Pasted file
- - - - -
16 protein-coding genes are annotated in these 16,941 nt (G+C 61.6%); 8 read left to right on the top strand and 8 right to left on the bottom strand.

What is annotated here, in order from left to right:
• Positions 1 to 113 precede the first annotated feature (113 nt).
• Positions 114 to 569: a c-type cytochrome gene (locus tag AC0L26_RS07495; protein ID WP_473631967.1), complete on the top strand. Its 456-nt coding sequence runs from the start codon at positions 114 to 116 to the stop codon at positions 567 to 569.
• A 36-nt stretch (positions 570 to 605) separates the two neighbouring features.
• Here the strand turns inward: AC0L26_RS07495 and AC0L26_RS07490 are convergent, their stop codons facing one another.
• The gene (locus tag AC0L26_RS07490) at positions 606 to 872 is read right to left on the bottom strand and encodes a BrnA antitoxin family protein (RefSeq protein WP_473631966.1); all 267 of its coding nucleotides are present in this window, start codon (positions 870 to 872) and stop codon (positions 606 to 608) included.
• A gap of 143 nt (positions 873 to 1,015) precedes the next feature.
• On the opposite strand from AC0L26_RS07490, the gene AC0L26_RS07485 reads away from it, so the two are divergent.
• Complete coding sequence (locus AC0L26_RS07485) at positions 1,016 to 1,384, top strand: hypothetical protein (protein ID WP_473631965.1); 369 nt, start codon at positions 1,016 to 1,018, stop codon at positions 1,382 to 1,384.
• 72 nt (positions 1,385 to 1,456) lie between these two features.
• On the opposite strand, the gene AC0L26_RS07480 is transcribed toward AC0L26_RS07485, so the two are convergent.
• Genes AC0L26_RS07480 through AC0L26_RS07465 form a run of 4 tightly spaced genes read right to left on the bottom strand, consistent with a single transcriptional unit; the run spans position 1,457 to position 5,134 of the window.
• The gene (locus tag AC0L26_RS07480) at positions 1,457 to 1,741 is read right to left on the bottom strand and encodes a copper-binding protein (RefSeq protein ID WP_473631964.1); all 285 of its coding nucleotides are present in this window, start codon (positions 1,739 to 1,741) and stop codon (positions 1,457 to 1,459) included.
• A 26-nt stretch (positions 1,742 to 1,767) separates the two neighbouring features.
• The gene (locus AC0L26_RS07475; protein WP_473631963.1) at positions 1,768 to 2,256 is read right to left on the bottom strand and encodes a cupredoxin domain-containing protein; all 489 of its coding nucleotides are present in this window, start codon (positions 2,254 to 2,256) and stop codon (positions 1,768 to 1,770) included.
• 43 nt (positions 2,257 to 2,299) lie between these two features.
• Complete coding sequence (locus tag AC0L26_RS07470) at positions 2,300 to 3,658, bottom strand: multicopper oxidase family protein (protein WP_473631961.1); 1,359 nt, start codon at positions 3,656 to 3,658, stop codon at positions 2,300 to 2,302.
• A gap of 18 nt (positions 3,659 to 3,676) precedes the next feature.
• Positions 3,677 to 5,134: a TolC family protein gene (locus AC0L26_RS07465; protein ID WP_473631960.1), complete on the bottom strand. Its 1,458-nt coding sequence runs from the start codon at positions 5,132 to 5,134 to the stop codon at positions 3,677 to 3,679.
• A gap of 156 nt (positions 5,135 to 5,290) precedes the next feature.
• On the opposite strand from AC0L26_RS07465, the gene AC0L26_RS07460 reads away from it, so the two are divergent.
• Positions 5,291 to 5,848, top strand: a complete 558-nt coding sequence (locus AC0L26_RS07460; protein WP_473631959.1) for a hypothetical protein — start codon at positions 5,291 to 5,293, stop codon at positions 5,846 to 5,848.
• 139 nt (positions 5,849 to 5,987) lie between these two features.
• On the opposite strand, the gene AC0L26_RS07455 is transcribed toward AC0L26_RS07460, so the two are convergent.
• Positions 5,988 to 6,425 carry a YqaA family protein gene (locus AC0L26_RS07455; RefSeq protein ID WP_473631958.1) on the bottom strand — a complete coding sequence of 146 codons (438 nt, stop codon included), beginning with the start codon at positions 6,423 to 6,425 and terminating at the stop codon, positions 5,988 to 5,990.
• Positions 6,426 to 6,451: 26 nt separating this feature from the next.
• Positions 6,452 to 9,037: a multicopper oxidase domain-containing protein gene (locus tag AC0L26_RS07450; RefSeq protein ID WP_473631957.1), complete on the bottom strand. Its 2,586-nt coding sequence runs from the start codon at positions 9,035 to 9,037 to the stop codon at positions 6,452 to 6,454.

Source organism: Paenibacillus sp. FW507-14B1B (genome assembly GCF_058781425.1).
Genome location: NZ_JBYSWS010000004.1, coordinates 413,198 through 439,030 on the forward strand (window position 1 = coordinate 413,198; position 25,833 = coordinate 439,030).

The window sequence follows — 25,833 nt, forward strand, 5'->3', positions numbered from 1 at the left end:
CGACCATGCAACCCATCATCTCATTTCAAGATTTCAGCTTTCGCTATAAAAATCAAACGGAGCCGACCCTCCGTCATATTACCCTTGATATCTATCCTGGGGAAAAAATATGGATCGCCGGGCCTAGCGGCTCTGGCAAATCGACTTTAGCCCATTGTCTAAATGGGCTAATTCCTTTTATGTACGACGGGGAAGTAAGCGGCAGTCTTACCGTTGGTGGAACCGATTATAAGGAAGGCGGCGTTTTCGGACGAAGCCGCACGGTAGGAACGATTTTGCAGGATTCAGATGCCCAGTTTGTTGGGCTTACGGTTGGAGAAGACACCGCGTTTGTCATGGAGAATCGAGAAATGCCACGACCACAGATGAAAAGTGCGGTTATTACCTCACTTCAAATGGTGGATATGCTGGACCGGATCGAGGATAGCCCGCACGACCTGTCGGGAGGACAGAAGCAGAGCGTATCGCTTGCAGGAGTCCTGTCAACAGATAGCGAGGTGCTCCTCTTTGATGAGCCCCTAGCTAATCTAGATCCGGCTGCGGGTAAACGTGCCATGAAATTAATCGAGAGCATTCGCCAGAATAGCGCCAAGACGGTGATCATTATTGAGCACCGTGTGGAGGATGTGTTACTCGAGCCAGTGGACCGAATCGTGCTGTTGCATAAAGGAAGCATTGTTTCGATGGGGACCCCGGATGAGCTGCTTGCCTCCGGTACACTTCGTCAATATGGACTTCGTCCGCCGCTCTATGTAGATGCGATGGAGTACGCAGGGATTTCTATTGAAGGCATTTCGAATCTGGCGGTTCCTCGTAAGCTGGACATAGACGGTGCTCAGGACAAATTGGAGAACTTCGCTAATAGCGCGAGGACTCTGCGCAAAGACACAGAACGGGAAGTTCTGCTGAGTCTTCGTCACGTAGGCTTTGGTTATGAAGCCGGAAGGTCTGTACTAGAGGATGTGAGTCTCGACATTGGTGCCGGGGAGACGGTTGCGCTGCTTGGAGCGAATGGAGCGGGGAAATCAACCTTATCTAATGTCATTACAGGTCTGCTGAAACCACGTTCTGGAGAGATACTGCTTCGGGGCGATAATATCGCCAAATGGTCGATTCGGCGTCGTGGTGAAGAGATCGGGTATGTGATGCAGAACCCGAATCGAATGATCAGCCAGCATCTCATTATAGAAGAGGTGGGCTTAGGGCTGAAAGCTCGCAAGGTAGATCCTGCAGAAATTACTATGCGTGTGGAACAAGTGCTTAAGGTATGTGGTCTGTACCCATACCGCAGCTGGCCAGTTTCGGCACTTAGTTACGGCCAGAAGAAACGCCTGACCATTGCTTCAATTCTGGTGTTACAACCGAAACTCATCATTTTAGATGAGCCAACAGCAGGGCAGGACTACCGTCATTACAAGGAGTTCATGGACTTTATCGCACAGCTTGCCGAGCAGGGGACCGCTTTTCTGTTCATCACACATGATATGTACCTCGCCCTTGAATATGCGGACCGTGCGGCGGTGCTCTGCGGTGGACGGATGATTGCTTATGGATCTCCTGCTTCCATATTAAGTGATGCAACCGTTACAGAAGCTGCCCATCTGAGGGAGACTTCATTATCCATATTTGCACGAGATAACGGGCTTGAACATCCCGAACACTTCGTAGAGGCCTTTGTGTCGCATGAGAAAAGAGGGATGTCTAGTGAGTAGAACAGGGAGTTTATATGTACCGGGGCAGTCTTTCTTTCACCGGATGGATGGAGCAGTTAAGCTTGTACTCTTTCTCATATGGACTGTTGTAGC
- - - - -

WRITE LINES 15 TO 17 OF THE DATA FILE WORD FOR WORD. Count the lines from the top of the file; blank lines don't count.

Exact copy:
• A 26-nt stretch (positions 1,742 to 1,767) separates the two neighbouring features.
• The gene (locus AC0L26_RS07475; protein WP_473631963.1) at positions 1,768 to 2,256 is read right to left on the bottom strand and encodes a cupredoxin domain-containing protein; all 489 of its coding nucleotides are present in this window, start codon (positions 2,254 to 2,256) and stop codon (positions 1,768 to 1,770) included.
• 43 nt (positions 2,257 to 2,299) lie between these two features.